Expert advises caution on Vietnam’s prospects in the US-China trade war

Expert advises caution on Vietnam’s prospects in the US-China trade war

The hype about Vietnam being a winner of the ongoing United States-China trade war must be met with caution, says former US trade negotiator and RMIT University visiting professor Stephen Olson.

The hype about Vietnam being a winner of the ongoing United State-China trade war must be met with caution due to the limited size of Vietnam’s workforce and infrastructure, says former US trade negotiator and RMIT University visiting professor Stephen Olson. The hype about Vietnam being a winner of the ongoing United State-China trade war must be met with caution due to the limited size of Vietnam’s workforce and infrastructure, says former US trade negotiator and RMIT University visiting professor Stephen Olson.

In a recent speech at the launch of RMIT’s new Master of Global Trade program, Mr Olson urged policymakers and trade observers to keep a few key factors in mind when assessing the trade dispute’s impacts on Vietnam.

The limited size of Vietnam’s workforce and infrastructure compared to China’s means that many manufacturers will ultimately decide to stay in China and bear the higher costs of exporting to the US.

“Think about some of these competitive advantages. Think about the workforce. Here in Vietnam, you have about 14.5 million industrial workers; in China, 200 million. But it's not just a question of scale. It’s a question of skill. China’s workforce is highly skilled, in particular possessing the technical expertise that is required – an absolute prerequisite – for advanced manufacturing in areas like aerospace or sophisticated medical appliances,” said Mr Olson, who is a Research Fellow at the Hinrich Foundation.

“Also, think a little bit about infrastructure – the roads, the ports, the bridges and the railways that are so central to the decision of, ‘Where are we going to put a production facility?’ and, ‘How are we going to structure our supply chains?’. If you look at the top 10 largest ports in the world, six of them are in China. The largest port in Vietnam is here in Ho Chi Minh City. It is number 25.”

Mr Stephen Olson, a Research Fellow at the Hinrich Foundation, urged policymakers and trade observers to keep a few key factors in mind when assessing the impacts on Vietnam at the Master of Global Trade roundtable discussion. Mr Stephen Olson, a Research Fellow at the Hinrich Foundation, urged policymakers and trade observers to keep a few key factors in mind when assessing the impacts on Vietnam at the Master of Global Trade roundtable discussion.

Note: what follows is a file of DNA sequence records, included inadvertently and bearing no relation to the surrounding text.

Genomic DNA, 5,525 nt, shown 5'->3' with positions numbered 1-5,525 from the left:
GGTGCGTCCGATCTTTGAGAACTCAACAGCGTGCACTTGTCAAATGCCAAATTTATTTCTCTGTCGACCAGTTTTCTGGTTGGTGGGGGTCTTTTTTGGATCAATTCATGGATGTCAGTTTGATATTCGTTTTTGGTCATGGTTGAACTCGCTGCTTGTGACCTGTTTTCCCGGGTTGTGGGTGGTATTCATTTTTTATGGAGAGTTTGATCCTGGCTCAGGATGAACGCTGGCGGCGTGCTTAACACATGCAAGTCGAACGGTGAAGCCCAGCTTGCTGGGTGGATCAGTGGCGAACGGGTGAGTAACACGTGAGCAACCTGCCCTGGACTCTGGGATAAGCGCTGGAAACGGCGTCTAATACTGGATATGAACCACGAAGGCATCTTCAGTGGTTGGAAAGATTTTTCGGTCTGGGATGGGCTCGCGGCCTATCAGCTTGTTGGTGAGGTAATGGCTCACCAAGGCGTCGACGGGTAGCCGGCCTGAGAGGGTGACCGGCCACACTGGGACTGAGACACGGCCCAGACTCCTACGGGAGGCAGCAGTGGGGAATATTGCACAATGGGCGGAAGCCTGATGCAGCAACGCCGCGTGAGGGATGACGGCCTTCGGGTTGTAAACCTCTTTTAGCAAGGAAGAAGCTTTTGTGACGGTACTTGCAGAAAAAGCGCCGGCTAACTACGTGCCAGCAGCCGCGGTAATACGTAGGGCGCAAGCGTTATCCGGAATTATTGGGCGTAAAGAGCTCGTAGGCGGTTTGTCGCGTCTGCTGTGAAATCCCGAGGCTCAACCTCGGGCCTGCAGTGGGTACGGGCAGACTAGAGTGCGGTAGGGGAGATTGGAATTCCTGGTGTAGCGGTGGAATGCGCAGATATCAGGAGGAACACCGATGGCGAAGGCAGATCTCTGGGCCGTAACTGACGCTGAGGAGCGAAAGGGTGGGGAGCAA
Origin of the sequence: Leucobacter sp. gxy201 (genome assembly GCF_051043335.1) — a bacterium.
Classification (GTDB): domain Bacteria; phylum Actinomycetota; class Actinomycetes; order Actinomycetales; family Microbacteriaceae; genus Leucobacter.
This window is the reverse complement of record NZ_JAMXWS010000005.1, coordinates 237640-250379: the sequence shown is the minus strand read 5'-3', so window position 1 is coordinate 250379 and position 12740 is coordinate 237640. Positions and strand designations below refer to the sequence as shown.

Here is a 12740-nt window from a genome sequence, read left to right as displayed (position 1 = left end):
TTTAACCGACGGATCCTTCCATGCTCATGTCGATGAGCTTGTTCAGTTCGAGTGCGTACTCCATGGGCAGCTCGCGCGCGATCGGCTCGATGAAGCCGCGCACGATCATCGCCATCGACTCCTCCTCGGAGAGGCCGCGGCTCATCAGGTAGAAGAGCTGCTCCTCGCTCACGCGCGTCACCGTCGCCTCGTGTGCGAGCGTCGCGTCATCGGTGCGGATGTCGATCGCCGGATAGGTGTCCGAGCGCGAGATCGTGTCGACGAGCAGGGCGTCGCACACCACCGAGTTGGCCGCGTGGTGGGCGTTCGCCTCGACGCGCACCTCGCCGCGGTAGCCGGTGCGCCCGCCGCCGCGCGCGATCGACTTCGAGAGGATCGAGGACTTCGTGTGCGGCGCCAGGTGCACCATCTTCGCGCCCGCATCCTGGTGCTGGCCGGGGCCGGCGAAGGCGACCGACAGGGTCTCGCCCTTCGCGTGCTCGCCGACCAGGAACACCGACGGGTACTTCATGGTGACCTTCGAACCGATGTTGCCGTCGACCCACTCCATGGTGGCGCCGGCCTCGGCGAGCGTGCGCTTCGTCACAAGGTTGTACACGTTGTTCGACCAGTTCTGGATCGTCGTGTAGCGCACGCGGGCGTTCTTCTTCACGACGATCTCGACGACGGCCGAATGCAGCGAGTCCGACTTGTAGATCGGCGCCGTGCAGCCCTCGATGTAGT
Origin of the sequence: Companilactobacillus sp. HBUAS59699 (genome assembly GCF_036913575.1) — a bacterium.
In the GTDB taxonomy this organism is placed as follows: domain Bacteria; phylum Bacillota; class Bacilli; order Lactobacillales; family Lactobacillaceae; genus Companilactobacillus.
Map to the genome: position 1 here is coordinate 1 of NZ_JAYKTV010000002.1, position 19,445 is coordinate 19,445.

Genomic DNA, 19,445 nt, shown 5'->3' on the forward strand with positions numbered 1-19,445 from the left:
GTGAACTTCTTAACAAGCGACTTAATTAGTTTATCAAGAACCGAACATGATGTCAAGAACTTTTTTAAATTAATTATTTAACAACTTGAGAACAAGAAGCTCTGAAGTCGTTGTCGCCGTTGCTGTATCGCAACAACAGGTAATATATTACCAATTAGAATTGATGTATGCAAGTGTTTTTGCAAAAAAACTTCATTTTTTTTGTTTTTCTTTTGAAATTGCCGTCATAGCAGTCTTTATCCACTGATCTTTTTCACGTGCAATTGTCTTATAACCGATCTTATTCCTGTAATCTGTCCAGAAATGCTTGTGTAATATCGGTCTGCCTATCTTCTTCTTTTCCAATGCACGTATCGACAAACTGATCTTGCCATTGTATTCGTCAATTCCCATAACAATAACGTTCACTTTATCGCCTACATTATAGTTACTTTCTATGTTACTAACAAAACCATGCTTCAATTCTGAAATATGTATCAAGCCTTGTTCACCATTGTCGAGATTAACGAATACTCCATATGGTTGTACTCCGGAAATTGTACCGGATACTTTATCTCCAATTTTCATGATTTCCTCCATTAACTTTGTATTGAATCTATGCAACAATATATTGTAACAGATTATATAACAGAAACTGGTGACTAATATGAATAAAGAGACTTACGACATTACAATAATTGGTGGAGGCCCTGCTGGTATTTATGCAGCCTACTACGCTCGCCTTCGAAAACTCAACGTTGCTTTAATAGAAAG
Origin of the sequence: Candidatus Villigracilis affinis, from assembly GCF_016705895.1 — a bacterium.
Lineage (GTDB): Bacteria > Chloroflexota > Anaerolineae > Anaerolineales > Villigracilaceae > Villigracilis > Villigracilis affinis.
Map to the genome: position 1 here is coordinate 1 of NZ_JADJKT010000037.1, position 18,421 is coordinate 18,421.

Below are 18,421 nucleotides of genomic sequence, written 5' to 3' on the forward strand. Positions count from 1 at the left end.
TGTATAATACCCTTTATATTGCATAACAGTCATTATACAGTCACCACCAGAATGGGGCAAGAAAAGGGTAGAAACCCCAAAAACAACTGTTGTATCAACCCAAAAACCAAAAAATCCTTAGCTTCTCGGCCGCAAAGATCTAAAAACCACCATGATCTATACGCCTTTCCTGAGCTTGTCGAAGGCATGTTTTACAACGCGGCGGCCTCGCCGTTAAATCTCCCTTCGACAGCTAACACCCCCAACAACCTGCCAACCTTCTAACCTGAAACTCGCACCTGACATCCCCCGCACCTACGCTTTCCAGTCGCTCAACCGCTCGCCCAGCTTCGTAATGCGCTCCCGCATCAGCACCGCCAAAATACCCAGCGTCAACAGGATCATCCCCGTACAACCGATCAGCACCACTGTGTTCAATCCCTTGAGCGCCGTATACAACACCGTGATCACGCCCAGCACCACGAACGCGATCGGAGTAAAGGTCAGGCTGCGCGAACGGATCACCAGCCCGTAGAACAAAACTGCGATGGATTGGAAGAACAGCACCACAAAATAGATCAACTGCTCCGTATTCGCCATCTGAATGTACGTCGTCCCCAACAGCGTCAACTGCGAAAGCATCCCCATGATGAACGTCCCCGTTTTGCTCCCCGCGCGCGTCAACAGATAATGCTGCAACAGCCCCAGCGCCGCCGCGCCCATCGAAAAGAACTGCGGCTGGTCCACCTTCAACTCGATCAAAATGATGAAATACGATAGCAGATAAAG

A rising trade surplus with the US, generated by those manufacturers that have opted to relocate to Vietnam to avoid higher tariffs, risks putting Vietnam on President Donald Trump’s radar.

“I don't have to tell you what the mood is in Washington DC and what the opinion of President Trump is towards countries that have big trade surpluses with the United States. Vietnam is in danger of attracting a lot of very undesirable, unproductive attention from Washington DC,” he said.

Mr Olson will be among the industry experts teaching alongside RMIT academics in the Master of Global Trade, which is currently receiving applications from new students for the February 2020 intake. 

The program, developed in partnership with the Hinrich Foundation, aims to develop the future generation of leaders in trade-related industries.  

With the world entering a new era of volatility in international trade, Mr Olson said professionals with a sophisticated understanding of trade, trade issues and the trading system would be in high demand.

“This is a big part of what we’re going to deliver to you in this Master of Global Trade program – to equip you to deal with this new world of international trade,” he said. 

(From left) The global trade roundtable discussion welcomed the presence of Hinrich Foundation Research Fellow Mr Stephen Olson, Nestle Vietnam Human Resources Director Ms Truong Bich Dao, Head of School of Business & Management Associate Professor Mathews Nkhoma, and Hinrich Foundation Program Director Mr Alex Boome. (From left) The global trade roundtable discussion welcomed the presence of Hinrich Foundation Research Fellow Mr Stephen Olson, Nestle Vietnam Human Resources Director Ms Truong Bich Dao, Head of School of Business & Management Associate Professor Mathews Nkhoma, and Hinrich Foundation Program Director Mr Alex Boome.

Applications to study in the Master of Global Trade program for the February 2020 intake close on Friday 14 February. For more information and to learn about the scholarship opportunities available, visit https://www.rmit.edu.vn/study-at-rmit/postgraduate-programs/master-global-trade

Story: Simon Gladman

14 January 2020

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